Healthy Voice: 5 no-cost attitudes to reform haters

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Erik Morris | Washtenaw Voice

 

BY M. M. Donaldson

It’s ugly out there. I don’t mean to put down anyone, but from the time I wake up and listen to the news, drive to work, spend eight hours with coworkers, check social media and run errands I have had a full day of hate cross my path.

It makes me feel bad. Depending on the amount and level of hate, my body may respond with a headache, clenched teeth, knotted stomach or bitten nails. This is not healthy.

It isn’t just the haters of different opinions, different skin colors or different religions who resort to violence. Even small inconsiderations hurt those on the receiving end as well as those dishing it out. It all contributes to creating a toxic world.

How we think, feel and socialize are all part of an individual’s social competence. Yet exposure to different beliefs and values will mold a person’s social norms.

Preschoolers develop their own social competence influencing how they interact and behave towards others as shown in a 2014 study published in the American Psychological Association.

The children who participated in the Kindness Curriculum training administered by Lisa Flook and her colleagues in the study were more willing to share their stickers with others compared to the group not coached on kindness. They were more selfish with their stickers.

On the other side of the spectrum, adults who act on angry feelings increase those feelings and act more aggressively. Dr. Brad Bushman has written extensively on debunking Freud’s psychological theory of expressing anger to get past it.

Taming negative thoughts and angry feelings, often arising from perceived threats that are blown out of proportion, has happened.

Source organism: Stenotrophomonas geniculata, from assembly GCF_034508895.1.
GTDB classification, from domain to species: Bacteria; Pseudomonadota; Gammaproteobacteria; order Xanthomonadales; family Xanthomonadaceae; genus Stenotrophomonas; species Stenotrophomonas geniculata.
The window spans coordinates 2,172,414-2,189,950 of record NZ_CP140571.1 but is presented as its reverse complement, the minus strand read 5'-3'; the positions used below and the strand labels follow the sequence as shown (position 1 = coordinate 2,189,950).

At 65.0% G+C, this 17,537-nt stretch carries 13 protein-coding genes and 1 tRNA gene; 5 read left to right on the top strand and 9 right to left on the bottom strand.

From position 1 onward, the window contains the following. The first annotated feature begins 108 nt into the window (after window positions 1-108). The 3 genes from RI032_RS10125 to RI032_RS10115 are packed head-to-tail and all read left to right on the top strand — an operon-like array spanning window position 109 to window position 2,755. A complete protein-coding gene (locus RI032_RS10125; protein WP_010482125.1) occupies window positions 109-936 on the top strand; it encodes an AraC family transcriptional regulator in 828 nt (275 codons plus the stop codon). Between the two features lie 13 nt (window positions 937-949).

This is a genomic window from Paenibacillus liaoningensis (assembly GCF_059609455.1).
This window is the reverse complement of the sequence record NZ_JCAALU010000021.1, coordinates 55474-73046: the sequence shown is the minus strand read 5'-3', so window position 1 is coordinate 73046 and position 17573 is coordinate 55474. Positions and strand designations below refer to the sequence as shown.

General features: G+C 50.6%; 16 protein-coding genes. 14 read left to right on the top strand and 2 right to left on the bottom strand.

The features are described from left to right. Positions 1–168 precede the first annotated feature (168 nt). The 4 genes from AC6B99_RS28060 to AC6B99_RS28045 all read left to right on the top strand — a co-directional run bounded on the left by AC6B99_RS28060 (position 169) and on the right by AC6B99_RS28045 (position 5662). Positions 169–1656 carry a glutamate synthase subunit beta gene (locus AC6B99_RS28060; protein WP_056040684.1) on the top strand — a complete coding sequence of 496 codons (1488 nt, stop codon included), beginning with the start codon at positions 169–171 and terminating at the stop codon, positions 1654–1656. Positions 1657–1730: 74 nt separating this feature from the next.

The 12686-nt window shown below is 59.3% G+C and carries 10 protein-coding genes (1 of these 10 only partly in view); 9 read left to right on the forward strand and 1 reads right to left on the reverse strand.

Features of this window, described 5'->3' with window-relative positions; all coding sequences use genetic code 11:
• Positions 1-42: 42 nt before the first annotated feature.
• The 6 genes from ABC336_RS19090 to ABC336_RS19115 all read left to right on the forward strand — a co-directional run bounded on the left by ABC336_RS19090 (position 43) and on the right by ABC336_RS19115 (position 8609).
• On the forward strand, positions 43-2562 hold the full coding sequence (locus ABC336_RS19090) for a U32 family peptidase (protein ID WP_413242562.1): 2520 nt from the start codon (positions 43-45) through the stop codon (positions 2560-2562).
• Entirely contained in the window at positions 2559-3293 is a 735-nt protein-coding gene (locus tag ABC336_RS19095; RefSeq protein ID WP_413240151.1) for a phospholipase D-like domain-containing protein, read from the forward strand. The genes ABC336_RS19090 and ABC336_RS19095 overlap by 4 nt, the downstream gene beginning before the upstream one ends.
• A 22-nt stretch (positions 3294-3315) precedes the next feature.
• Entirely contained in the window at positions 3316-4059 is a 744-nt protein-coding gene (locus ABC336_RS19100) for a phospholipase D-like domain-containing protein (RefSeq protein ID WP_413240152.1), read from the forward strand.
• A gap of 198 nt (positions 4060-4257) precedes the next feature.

Psychologist Jerry Deffenbacher has studied anger for more than 30 years and supports using cognitive behavioral therapy to lower the levels of anger. Using this type of therapy can change negative behaviors by working through unproductive thoughts and feelings.

Haters need to change.

But there is a whole lot of people I can’t change, so I’ve tried to come up with a handful of quotes to remind me of what I can change.

 

  1. “We shall never know all the good that a simple smile can do.” Mother Theresa

Calcutta, now known as Kolkata, was her stomping grounds where she lived and served the poor and destitute using the charity of others. Smiles are free and are generally multiplied.

 

  1. “Don’t be cruel.” Elvis

Although the King of Rock and Roll crooned about heartbreak and love in this song, there is no reason to be cruel in relationships or traffic either. A little courtesy can go a long way.

 

  1. “Kindness is always fashionable, and always welcome.” Amelia Barr

Though this British novelist’s opinion may be from the 19th century, it still holds true today. No one can ever deny kindness, and kindness truly never looks bad on anyone. Never show up to a party wearing negativity.

 

  1. “No act of kindness, no matter how small, is ever wasted.” Aesop

In this age of reduce, reuse, recycle, being kind doesn’t have to cost a penny but may likely inspire an upcycle with the next person.

 

  1. “Be kind; everyone you meet is fighting a hard battle.” Plato

Attributed to Plato, but more likely written by a man more contemporary, it reminds me that the person who just cut me off at an exit may not be the jerk I see them as, and may actually be rushing to the hospital to see a dying loved one.

 

M. M. Donaldson is a contributor with The Voice and a journalism student at WCC. She has a bachelor of science in family and community services from Michigan State University, and has several years’ experience with nutrition issues affecting infants through older adults. Follow M.M. Donaldson on Facebook.

 

 

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